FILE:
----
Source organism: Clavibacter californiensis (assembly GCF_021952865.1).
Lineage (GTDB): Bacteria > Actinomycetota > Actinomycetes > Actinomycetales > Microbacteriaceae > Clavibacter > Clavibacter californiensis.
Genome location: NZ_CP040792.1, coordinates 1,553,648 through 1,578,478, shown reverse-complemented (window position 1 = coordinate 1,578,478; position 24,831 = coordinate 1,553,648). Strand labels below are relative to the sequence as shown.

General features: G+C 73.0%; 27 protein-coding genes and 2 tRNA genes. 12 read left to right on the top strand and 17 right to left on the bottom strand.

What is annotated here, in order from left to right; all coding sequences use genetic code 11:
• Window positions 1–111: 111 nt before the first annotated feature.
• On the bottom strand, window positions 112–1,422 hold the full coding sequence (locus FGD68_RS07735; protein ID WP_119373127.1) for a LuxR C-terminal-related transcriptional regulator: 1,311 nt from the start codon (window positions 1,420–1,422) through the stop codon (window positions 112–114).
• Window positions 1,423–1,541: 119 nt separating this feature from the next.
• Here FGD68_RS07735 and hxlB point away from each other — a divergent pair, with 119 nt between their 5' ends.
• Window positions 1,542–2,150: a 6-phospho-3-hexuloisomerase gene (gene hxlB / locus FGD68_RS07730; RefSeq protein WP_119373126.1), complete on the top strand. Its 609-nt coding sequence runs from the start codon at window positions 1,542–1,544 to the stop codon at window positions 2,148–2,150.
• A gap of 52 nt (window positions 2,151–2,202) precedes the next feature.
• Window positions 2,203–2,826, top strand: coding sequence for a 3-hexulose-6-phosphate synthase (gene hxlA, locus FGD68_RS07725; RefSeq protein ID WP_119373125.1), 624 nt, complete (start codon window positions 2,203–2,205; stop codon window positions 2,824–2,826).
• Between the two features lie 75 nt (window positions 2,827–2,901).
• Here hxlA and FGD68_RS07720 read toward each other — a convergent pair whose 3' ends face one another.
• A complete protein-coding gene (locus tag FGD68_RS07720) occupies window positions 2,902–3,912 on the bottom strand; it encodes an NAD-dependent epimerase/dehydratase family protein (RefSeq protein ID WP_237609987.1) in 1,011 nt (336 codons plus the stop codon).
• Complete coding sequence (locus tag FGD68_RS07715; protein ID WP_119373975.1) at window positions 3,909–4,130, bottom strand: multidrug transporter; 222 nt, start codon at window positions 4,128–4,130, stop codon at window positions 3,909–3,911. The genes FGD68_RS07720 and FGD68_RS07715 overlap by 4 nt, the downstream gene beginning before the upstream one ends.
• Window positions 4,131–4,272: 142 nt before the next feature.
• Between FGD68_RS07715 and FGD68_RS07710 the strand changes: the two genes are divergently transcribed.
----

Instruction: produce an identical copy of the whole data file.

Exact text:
Source organism: Clavibacter californiensis (assembly GCF_021952865.1).
Lineage (GTDB): Bacteria > Actinomycetota > Actinomycetes > Actinomycetales > Microbacteriaceae > Clavibacter > Clavibacter californiensis.
Genome location: NZ_CP040792.1, coordinates 1,553,648 through 1,578,478, shown reverse-complemented (window position 1 = coordinate 1,578,478; position 24,831 = coordinate 1,553,648). Strand labels below are relative to the sequence as shown.

General features: G+C 73.0%; 27 protein-coding genes and 2 tRNA genes. 12 read left to right on the top strand and 17 right to left on the bottom strand.

What is annotated here, in order from left to right; all coding sequences use genetic code 11:
• Window positions 1–111: 111 nt before the first annotated feature.
• On the bottom strand, window positions 112–1,422 hold the full coding sequence (locus FGD68_RS07735; protein ID WP_119373127.1) for a LuxR C-terminal-related transcriptional regulator: 1,311 nt from the start codon (window positions 1,420–1,422) through the stop codon (window positions 112–114).
• Window positions 1,423–1,541: 119 nt separating this feature from the next.
• Here FGD68_RS07735 and hxlB point away from each other — a divergent pair, with 119 nt between their 5' ends.
• Window positions 1,542–2,150: a 6-phospho-3-hexuloisomerase gene (gene hxlB / locus FGD68_RS07730; RefSeq protein WP_119373126.1), complete on the top strand. Its 609-nt coding sequence runs from the start codon at window positions 1,542–1,544 to the stop codon at window positions 2,148–2,150.
• A gap of 52 nt (window positions 2,151–2,202) precedes the next feature.
• Window positions 2,203–2,826, top strand: coding sequence for a 3-hexulose-6-phosphate synthase (gene hxlA, locus FGD68_RS07725; RefSeq protein ID WP_119373125.1), 624 nt, complete (start codon window positions 2,203–2,205; stop codon window positions 2,824–2,826).
• Between the two features lie 75 nt (window positions 2,827–2,901).
• Here hxlA and FGD68_RS07720 read toward each other — a convergent pair whose 3' ends face one another.
• A complete protein-coding gene (locus tag FGD68_RS07720) occupies window positions 2,902–3,912 on the bottom strand; it encodes an NAD-dependent epimerase/dehydratase family protein (RefSeq protein ID WP_237609987.1) in 1,011 nt (336 codons plus the stop codon).
• Complete coding sequence (locus tag FGD68_RS07715; protein ID WP_119373975.1) at window positions 3,909–4,130, bottom strand: multidrug transporter; 222 nt, start codon at window positions 4,128–4,130, stop codon at window positions 3,909–3,911. The genes FGD68_RS07720 and FGD68_RS07715 overlap by 4 nt, the downstream gene beginning before the upstream one ends.
• Window positions 4,131–4,272: 142 nt before the next feature.
• Between FGD68_RS07715 and FGD68_RS07710 the strand changes: the two genes are divergently transcribed.